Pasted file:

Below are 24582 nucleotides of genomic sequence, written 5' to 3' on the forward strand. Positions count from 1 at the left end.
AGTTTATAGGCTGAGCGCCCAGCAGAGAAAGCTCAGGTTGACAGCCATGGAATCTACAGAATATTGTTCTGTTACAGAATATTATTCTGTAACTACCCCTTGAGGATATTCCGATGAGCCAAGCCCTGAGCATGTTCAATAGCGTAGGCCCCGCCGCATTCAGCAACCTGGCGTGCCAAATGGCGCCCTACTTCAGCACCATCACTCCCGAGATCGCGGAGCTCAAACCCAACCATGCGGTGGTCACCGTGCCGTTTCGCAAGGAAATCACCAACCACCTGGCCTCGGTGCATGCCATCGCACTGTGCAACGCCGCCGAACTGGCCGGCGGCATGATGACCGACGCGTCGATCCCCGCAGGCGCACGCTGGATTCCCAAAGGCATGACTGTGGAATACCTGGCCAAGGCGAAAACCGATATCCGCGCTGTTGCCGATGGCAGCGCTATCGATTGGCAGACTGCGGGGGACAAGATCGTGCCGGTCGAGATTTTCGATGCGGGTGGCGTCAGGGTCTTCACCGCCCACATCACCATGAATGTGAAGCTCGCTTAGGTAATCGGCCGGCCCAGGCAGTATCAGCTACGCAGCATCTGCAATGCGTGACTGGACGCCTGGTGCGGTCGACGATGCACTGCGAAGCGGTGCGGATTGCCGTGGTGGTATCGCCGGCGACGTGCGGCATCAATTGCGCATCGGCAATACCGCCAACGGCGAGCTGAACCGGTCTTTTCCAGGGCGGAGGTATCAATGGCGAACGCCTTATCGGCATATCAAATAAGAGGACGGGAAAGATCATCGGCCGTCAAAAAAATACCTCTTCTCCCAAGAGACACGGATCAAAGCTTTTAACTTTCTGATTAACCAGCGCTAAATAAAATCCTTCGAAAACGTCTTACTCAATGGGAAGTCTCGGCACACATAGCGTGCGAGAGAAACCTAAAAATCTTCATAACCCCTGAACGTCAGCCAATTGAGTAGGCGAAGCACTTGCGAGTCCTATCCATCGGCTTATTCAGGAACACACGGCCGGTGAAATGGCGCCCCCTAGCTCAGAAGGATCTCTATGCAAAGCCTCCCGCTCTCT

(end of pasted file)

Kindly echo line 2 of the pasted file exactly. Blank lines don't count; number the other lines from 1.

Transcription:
AGTTTATAGGCTGAGCGCCCAGCAGAGAAAGCTCAGGTTGACAGCCATGGAATCTACAGAATATTGTTCTGTTACAGAATATTATTCTGTAACTACCCCTTGAGGATATTCCGATGAGCCAAGCCCTGAGCATGTTCAATAGCGTAGGCCCCGCCGCATTCAGCAACCTGGCGTGCCAAATGGCGCCCTACTTCAGCACCATCACTCCCGAGATCGCGGAGCTCAAACCCAACCATGCGGTGGTCACCGTGCCGTTTCGCAAGGAAATCACCAACCACCTGGCCTCGGTGCATGCCATCGCACTGTGCAACGCCGCCGAACTGGCCGGCGGCATGATGACCGACGCGTCGATCCCCGCAGGCGCACGCTGGATTCCCAAAGGCATGACTGTGGAATACCTGGCCAAGGCGAAAACCGATATCCGCGCTGTTGCCGATGGCAGCGCTATCGATTGGCAGACTGCGGGGGACAAGATCGTGCCGGTCGAGATTTTCGATGCGGGTGGCGTCAGGGTCTTCACCGCCCACATCACCATGAATGTGAAGCTCGCTTAGGTAATCGGCCGGCCCAGGCAGTATCAGCTACGCAGCATCTGCAATGCGTGACTGGACGCCTGGTGCGGTCGACGATGCACTGCGAAGCGGTGCGGATTGCCGTGGTGGTATCGCCGGCGACGTGCGGCATCAATTGCGCATCGGCAATACCGCCAACGGCGAGCTGAACCGGTCTTTTCCAGGGCGGAGGTATCAATGGCGAACGCCTTATCGGCATATCAAATAAGAGGACGGGAAAGATCATCGGCCGTCAAAAAAATACCTCTTCTCCCAAGAGACACGGATCAAAGCTTTTAACTTTCTGATTAACCAGCGCTAAATAAAATCCTTCGAAAACGTCTTACTCAATGGGAAGTCTCGGCACACATAGCGTGCGAGAGAAACCTAAAAATCTTCATAACCCCTGAACGTCAGCCAATTGAGTAGGCGAAGCACTTGCGAGTCCTATCCATCGGCTTATTCAGGAACACACGGCCGGTGAAATGGCGCCCCCTAGCTCAGAAGGATCTCTATGCAAAGCCTCCCGCTCTCT